(PHOTO: Josh Nichols looks into the hole a branch from a sweet gum tree left in the roof of his Fulton house during last week's storm. – Photo by Ray Van Dusen)
By RAY VAN DUSEN
As local broadcast stations went from primetime TV shows to continuous coverage of last Tuesday night's violent storms, Becky Nichols made sure her three sons were out of harm's way, safe at the home of Mark and Tonya Jackson.
As the F-2 tornado crossed the Lee-Itawamba County line and tore into the Shiloh community, the Nichols and Jacksons were unaware of what the weather was doing outside.
“We had no clue what damage it did until we got home between 11:30 and 12:00. As soon as the headlights hit the house, we saw it was covered with leaves and limbs,” said Becky's son, Josh Nichols, who had dreamed the night before a tree hit their home.
The closer they got to the house, the more the ironic JoshÕs dream seemed. A large limb from a sweet gum tree fell an estimated 60 feet onto the roof of the house and part of it pierced the ceiling of a bedroom.
Bad came to worse as the next morning's rain soaked the inside of the house.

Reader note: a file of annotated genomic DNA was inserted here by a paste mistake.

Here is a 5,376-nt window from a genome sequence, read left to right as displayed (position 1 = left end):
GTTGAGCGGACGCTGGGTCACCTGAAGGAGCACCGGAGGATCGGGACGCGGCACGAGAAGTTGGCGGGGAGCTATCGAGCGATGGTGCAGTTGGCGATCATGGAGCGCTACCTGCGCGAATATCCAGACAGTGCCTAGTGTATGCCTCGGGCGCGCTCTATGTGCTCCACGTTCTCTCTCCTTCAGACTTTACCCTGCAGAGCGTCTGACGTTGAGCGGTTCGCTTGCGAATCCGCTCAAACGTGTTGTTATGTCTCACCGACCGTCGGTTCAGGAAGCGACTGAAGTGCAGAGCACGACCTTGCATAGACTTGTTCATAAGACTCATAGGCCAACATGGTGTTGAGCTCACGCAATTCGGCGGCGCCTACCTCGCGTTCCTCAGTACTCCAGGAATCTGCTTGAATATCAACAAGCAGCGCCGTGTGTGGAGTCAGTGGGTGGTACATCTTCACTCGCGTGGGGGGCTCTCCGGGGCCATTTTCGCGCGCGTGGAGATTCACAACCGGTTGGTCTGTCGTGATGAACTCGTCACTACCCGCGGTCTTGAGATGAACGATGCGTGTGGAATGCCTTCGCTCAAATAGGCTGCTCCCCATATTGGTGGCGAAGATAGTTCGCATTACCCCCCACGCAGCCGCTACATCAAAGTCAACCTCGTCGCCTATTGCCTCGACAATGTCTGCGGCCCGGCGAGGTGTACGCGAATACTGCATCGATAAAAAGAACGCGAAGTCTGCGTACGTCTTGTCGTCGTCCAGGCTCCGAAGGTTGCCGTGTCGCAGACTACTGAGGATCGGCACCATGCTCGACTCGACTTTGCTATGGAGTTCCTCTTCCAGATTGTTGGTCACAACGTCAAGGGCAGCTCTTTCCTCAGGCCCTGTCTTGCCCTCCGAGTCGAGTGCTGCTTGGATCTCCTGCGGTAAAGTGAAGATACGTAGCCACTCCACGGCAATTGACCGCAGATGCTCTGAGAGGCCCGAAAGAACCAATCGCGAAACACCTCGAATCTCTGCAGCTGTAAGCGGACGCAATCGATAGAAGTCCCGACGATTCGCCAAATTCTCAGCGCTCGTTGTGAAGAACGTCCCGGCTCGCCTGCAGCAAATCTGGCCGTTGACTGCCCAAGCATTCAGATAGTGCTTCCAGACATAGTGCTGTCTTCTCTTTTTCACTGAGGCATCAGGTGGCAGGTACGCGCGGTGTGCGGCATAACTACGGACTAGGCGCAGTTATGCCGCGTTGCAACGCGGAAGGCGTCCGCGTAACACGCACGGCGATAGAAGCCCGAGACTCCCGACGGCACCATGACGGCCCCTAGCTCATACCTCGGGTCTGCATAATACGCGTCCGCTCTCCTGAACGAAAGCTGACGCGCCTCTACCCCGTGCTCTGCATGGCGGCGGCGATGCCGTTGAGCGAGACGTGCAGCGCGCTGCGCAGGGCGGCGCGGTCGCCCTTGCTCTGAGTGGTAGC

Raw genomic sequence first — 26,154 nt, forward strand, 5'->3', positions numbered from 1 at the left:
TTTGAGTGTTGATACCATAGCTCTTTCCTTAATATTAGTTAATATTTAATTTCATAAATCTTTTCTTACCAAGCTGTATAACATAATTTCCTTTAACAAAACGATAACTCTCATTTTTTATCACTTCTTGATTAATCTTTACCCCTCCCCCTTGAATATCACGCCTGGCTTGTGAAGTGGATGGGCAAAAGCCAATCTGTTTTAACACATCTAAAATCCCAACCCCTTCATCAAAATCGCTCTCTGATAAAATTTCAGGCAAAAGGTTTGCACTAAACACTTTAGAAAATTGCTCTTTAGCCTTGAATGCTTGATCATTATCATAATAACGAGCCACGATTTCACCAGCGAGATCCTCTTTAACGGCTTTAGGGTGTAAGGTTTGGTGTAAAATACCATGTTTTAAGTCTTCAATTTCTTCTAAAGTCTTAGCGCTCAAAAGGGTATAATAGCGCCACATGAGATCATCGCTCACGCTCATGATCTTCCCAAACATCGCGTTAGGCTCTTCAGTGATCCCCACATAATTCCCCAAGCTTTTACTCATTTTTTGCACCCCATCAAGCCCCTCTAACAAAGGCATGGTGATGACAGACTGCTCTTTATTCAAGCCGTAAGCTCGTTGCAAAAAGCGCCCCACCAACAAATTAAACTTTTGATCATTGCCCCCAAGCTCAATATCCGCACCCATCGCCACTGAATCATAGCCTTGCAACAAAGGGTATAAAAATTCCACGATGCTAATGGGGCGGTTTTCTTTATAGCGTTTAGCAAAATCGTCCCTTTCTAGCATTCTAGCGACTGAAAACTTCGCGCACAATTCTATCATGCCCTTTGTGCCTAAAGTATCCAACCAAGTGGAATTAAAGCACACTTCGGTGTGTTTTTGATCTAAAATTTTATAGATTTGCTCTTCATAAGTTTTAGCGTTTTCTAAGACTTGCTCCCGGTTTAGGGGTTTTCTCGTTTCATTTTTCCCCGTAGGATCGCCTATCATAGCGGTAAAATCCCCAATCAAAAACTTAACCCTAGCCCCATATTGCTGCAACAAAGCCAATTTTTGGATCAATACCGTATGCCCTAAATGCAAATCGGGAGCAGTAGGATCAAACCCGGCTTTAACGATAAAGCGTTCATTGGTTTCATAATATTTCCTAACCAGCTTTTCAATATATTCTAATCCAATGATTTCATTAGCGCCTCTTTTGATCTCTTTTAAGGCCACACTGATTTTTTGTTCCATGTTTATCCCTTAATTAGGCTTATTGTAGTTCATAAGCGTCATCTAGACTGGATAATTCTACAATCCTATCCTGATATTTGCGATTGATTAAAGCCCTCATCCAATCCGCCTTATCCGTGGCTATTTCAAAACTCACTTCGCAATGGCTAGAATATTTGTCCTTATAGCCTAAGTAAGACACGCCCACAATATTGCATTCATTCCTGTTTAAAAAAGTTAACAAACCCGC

The rain got inside the walls, destroyed cabinets and ruined mattresses. In the aftermath of the storm, the Nichols also found cracks in the foundation they had never seen before.
Following the rain came the endless work to move out their belongings and clean up the mess.
People like Matt Upton, Thomas Henson, John Henson, Tristen Edwards, the staff of Trinity Baptist Church and the Women's Hope Ministries have reached out to the Nichols during their difficult time.
Becky's husband, Patrick Nichols, who has been on active duty with the Army Reserve since January, was granted a few days leave from Camp Shelby to help his family.
“I've been renting this house with an option to buy for close to a year, but I guess this is God's way of telling me not to do it,” Patrick said.